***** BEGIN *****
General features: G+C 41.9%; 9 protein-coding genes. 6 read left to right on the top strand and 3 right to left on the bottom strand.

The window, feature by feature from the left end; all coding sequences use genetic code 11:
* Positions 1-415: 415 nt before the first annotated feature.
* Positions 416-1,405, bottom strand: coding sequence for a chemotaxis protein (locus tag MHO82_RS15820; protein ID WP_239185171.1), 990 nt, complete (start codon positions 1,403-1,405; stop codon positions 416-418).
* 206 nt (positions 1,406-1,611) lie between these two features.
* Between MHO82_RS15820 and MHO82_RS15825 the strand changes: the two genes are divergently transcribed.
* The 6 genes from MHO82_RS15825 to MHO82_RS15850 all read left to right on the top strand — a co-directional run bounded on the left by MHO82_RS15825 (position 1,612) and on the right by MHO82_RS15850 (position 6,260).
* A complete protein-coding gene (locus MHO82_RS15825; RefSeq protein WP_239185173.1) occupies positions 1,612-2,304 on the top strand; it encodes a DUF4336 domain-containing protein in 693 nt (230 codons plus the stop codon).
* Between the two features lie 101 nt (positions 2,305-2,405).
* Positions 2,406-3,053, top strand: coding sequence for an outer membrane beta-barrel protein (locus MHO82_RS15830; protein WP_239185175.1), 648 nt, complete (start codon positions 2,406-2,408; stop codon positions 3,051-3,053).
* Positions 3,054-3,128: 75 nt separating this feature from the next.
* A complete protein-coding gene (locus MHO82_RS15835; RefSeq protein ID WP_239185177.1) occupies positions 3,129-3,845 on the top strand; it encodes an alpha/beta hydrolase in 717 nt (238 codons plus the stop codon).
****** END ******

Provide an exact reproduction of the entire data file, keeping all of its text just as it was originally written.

General features: G+C 41.9%; 9 protein-coding genes. 6 read left to right on the top strand and 3 right to left on the bottom strand.

The window, feature by feature from the left end; all coding sequences use genetic code 11:
* Positions 1-415: 415 nt before the first annotated feature.
* Positions 416-1,405, bottom strand: coding sequence for a chemotaxis protein (locus tag MHO82_RS15820; protein ID WP_239185171.1), 990 nt, complete (start codon positions 1,403-1,405; stop codon positions 416-418).
* 206 nt (positions 1,406-1,611) lie between these two features.
* Between MHO82_RS15820 and MHO82_RS15825 the strand changes: the two genes are divergently transcribed.
* The 6 genes from MHO82_RS15825 to MHO82_RS15850 all read left to right on the top strand — a co-directional run bounded on the left by MHO82_RS15825 (position 1,612) and on the right by MHO82_RS15850 (position 6,260).
* A complete protein-coding gene (locus MHO82_RS15825; RefSeq protein WP_239185173.1) occupies positions 1,612-2,304 on the top strand; it encodes a DUF4336 domain-containing protein in 693 nt (230 codons plus the stop codon).
* Between the two features lie 101 nt (positions 2,305-2,405).
* Positions 2,406-3,053, top strand: coding sequence for an outer membrane beta-barrel protein (locus MHO82_RS15830; protein WP_239185175.1), 648 nt, complete (start codon positions 2,406-2,408; stop codon positions 3,051-3,053).
* Positions 3,054-3,128: 75 nt separating this feature from the next.
* A complete protein-coding gene (locus MHO82_RS15835; RefSeq protein ID WP_239185177.1) occupies positions 3,129-3,845 on the top strand; it encodes an alpha/beta hydrolase in 717 nt (238 codons plus the stop codon).